Q: What is the hardest part about making a book trailer?

A: The hardest part is making all the elements of the trailer fit together. A book trailer has to be relatively short to keep the interest of the viewer, so it has to be good all the way through. It has to be visually appealing while conveying all the information I want the viewer to know. It’s a matter of putting the pieces together—the color, texture, sound, images—in a way that works. The speed of change within the trailer has to be correct; the voiceover has to be timed for the right moment. Each second of the trailer has to correspond to the next moment so the images and sounds flow together in a cohesive manner.

Q: Who makes the book trailers for Savas Beatie?

A: We use graphics designer David Van Dusen. David and I had worked together on several projects, and it was natural to try him for our trailers. We work together well and enjoy bouncing ideas around to come up with the most visually appealing and informative book trailer possible with the media at hand.

Q: Savas Beatie book trailers start and end the same way. Why?

A: The book trailers begin and end with the Savas Beatie logo and a particular sound. This is done to brand the company and the ad. If our customers have a good opinion of the company, for example, they will look forward to seeing what the book trailer has to offer. Think of a movie trailer by Sony, for example. They do the same thing.

Q: Just to go back for a second, digital book trailers versus print advertisement. Can you discuss the advantages in the former over the latter?

A: I think book trailers are more cost effective, and with sound and movement more likely to be remembered and recommended than a static ad. If a printed advertisement is even seen and read, it might capture a person’s attention for the moment but the information is gone when the newspaper or magazine is tossed. We put our trailers on Youtube, our website, other websites, etc. and they are available indefinitely as a perpetual source of information. That is dynamic and powerful.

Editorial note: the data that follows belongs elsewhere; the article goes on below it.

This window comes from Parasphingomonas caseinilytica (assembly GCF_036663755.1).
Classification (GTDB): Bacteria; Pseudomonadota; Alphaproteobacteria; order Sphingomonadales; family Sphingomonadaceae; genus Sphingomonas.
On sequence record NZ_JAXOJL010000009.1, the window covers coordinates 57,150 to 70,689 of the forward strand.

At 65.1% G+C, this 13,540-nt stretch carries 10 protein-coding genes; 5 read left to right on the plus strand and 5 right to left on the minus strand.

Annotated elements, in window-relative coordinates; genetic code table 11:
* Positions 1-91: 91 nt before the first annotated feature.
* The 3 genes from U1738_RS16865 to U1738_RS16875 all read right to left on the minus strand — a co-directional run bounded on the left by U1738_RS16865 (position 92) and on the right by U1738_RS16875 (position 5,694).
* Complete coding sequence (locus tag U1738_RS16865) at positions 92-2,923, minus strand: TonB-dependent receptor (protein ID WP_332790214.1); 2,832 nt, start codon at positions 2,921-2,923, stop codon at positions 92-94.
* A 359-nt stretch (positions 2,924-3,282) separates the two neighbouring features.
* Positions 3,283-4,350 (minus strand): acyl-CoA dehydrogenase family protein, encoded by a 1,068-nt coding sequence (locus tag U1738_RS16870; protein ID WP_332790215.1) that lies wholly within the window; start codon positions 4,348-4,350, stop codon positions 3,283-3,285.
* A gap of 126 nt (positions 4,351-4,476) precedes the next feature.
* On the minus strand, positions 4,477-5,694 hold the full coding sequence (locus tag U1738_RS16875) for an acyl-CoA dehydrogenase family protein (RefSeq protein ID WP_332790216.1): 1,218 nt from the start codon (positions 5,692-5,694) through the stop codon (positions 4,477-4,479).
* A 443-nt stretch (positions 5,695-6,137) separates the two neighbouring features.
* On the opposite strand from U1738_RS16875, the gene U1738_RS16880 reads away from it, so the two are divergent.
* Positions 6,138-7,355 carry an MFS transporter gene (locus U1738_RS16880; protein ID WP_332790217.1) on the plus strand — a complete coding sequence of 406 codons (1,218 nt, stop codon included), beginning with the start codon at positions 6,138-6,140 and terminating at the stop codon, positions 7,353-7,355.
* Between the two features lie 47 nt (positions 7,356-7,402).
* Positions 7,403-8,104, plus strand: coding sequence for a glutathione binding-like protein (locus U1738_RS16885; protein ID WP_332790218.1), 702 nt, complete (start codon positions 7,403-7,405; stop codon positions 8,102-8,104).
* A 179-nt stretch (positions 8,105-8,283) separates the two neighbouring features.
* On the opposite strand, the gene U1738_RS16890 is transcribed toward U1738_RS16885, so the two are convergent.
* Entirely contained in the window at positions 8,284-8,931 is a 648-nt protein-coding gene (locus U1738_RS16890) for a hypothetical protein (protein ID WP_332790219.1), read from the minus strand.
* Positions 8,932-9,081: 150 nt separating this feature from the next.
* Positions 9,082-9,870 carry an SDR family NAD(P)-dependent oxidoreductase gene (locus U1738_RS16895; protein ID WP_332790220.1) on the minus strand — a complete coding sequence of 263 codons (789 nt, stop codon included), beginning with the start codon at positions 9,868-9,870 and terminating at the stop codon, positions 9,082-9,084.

Q: Final questions: Which trailer was the most difficult to make and which is your favorite?

A: The first one was the most difficult and it remains my favorite: Once a Marine. David and I had never worked together, and it took a lot of back and forth—and he was very patient with me. Once it was done, we both thought, “Wow, this is really good.” I like all our trailers, but Once a Marine the most because I know Gunny Sgt. Nick Popaditch so well, have spent a lot of time with him, and I respect his sacrifices for our country and how he has handled his terrible wounds. It is very inspirational.

Q: How can people view the trailers?

A: They are all on the Youtube channel militarybooks (http://www.youtube.com/user/militarybooks) and you can also scroll through the selection on the Savas Beatie website homepage: www.savasbeatie.com


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{ 3 comments… read them below or add one }

J DAVID PETRUZZI April 19, 2011 at 1:27 pm

Great interview with my favorite publisher 🙂
The trailers are very effective and innovative – and they last forever, in contrast to a print ad. They’re dynamic, motivate folks to check out the books and purchase, and SB’s trailers are very professional.
JD

Reply

Sarah Keeney April 20, 2011 at 3:34 pm

Thanks, Brett and J.D.

Here’s a link to graphic designer/book trailer designer David Van Dusen’s website with more info and work samples: http://www.dvgraphix.com/

Sarah

Reply

SavasBeatie April 25, 2011 at 2:23 pm

Thank you for posting this wonderful interview on your website.

Savas Beatie LLC
Publisher of Historical Titles of Distinction
http://www.savasbeatie.com